What's the used Skoda Rapid Spaceback hatchback like?
On the face of it, the Skoda Rapid Spaceback is quite hard to explain. It’s a five-door hatchback that looks like a small estate car, yet it has a smaller boot than the Rapid saloon from which it is derived. However, when you look at the gap it fills in the Skoda range between the Fabia and Octavia, it starts to make more sense.
You see, because the Octavia is so much larger in size than the Fabia, there’s room for another, slightly smaller Skoda to cater for buyers looking at a more traditionally sized family car such as the Nissan Pulsar, Vauxhall Astra or Hyundai i30.
The majority of the Rapid Spaceback range is powered by petrol engines in either 1.2 TSI four-cylinder guise (with 86 or 104bhp), a 122bhp 1.4 TSI that comes with a DSG automatic gearbox, or an ultra-frugal 1.0-litre three-cylinder unit in the facelifted Spaceback with either 94 or 109bhp. There are also two diesels: an 86bhp 1.4 or a 105bhp 1.6 TDI that was upgraded to 113bhp after the mid-life refresh.
Space is something the Spaceback does well at. Apart from the curious loss of cargo room during the conversion from a saloon to a small estate, the boot is at least a useable, square shape and is bigger than you’ll find in rivals such as the Ford Focus and Vauxhall Astra. The rear seats can be folded down (albeit not completely flat) to accommodate larger loads, although there is a noticeable step unless the car is fitted with the optional dual-height boot floor.
To drive, the Rapid Spaceback is easy: the clutch is nice and light and so is the steering – a real boon for parking. Ride quality, sadly, isn’t so good. It can be quite floaty at higher speeds, but when it encounters a pothole you feel an unpleasant and sometimes jarring thud coming through into the interior. It also fidgets over rougher surfaces. Rivals – in particular the Vauxhall Astra – have a much calmer and more controlled ride.
What used Skoda Rapid Spaceback hatchback will I get for my budget?
Thanks to steep depreciation, you can now pick up an early Rapid Spaceback for just £5000. It’ll be a 1.6-litre diesel with around 100,000 miles on the clock, though, so you might want to spend around £7000 for something with less than half the mileage, in well-equipped SE or SE Tech spec with a 1.2 TSI petrol engine. Those who want an automatic will need to spend about £8000, because there aren’t huge numbers of them available on the used market. If you want a facelifted car with the 1.0 TSI turbo petrol engine, you’ll need to increase your budget to £11,500.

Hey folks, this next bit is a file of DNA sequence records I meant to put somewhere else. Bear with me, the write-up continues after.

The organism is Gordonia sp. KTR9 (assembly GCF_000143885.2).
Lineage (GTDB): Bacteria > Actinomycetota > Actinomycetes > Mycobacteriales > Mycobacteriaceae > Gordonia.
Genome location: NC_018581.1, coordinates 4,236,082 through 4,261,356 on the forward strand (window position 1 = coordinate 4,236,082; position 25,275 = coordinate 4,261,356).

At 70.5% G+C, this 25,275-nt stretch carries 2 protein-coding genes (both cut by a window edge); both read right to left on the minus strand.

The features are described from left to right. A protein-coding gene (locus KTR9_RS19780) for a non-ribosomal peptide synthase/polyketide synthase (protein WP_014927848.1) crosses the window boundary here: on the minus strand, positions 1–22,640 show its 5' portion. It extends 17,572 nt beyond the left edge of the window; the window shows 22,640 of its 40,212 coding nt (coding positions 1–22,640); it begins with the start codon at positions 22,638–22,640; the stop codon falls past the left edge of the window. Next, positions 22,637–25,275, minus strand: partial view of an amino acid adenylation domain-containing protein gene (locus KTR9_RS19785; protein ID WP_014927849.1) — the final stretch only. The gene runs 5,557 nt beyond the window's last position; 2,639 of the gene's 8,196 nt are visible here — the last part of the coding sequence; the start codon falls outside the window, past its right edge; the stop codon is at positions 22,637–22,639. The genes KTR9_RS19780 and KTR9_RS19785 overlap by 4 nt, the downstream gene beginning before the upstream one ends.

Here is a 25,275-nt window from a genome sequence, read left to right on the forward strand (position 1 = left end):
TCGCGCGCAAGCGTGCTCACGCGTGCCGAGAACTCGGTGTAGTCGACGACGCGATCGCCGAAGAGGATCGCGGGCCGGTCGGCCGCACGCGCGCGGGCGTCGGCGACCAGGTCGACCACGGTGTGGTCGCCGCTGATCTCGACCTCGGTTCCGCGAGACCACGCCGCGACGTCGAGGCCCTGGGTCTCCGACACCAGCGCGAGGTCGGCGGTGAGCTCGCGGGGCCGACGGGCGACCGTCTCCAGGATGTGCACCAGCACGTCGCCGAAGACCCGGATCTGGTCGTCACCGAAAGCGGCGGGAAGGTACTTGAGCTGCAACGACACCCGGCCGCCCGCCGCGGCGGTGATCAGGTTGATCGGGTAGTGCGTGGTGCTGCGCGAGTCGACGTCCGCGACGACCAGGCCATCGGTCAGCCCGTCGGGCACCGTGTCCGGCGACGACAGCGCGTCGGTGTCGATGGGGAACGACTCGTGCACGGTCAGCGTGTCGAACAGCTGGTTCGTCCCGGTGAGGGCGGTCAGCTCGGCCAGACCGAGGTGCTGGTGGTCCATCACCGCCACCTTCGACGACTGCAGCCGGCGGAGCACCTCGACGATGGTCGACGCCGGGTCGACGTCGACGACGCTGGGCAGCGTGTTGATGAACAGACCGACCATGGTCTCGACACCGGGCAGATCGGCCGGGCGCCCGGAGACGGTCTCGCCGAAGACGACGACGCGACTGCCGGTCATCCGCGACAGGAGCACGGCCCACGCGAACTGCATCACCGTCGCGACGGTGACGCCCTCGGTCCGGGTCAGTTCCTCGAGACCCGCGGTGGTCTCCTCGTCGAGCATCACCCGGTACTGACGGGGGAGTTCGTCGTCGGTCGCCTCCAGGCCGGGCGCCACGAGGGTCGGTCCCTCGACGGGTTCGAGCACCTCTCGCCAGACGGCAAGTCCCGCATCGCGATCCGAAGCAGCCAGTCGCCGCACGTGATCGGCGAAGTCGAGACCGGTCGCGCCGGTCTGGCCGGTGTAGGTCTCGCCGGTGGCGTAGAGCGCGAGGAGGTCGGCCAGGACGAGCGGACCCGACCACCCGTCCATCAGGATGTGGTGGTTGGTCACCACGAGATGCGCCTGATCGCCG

How much does it cost to run a Skoda Rapid Spaceback hatchback?
Thanks to a decent range of fuel-sipping engines, the Rapid Spaceback is a pretty inexpensive car to run.
The diesel engines are the economy champions, with the promise of a 64.2mpg official (NEDC) average from both the 1.4 and 1.6 TDI and £30 road tax. Greenline versions have altered gearing and other fuel-saving tech to increase average economy to 74.3mpg and sneak the Rapid Spaceback into the free road tax band.
Petrol versions aren’t quite as economical, but they’re not far too far behind. The black sheep is the 1.4 TSI due to its automatic gearbox, but an average of 48.7mpg and £140 road tax shouldn’t bankrupt you. Of the two 1.2 TSI engines on offer, the 86bhp version is the more efficient choice, with 55.4mpg and £30 road tax, while the 103bhp version is rated at 52.3mpg and £120 road tax.
The facelift in 2017 brought engine revisions to the 1.4 and 1.6 TDI engines to increase their efficiency, while the new 1.0 TSI replaced all previous petrol engines. The 94bhp 1.0 TSI is particularly noteworthy, because it returns 62.8mpg on average. However, the majority of these engines were introduced after the new road tax policy was implemented in April 2017, so all models after this date will cost you £140 a year to tax.
Skoda servicing tends to be reasonable compared with some of its rivals, but you can take advantage of Skoda’s fixed-price servicing scheme once your Skoda car is over three years old. Prices for all of these jobs are published on Skoda’s website under the owners section.
Which used Skoda Rapid Spaceback hatchback should I buy?
Of the wide variety of engines on offer, we’d choose the 1.2 TSI, because it’s nice and smooth, has decent fuel economy and suits those who don’t cover big miles. The diesels tend to be a little gruff and the 1.0-litre turbo petrol is only available in later, facelifted cars that cost significantly more.
SE Tech gets you all the basics you’ll need and adds sat-nav, rear parking sensors, front and rear electric windows and climate control for similar money to an SE version.
Our favourite Skoda Rapid Spaceback: 1.2 TSI SE Tech
What alternatives should I consider to a used Skoda Rapid Spaceback hatchback?
If you want plenty of autonomous safety tech on your next car, have a look at the Nissan Pulsar. Most models come with some form of emergency braking, which helps to lower insurance costs.
Thanks to the sheer ubiquity of the Vauxhall Astra, you'll easily find a well-specified version for similar money to the Rapid Spaceback. It rides well and provides predictable if slightly dull handling.
For those who like the idea of having some manufacturer warranty left on their used car, the Hyundai i30 is worth a look. It’s well equipped and has a pleasantly finished interior.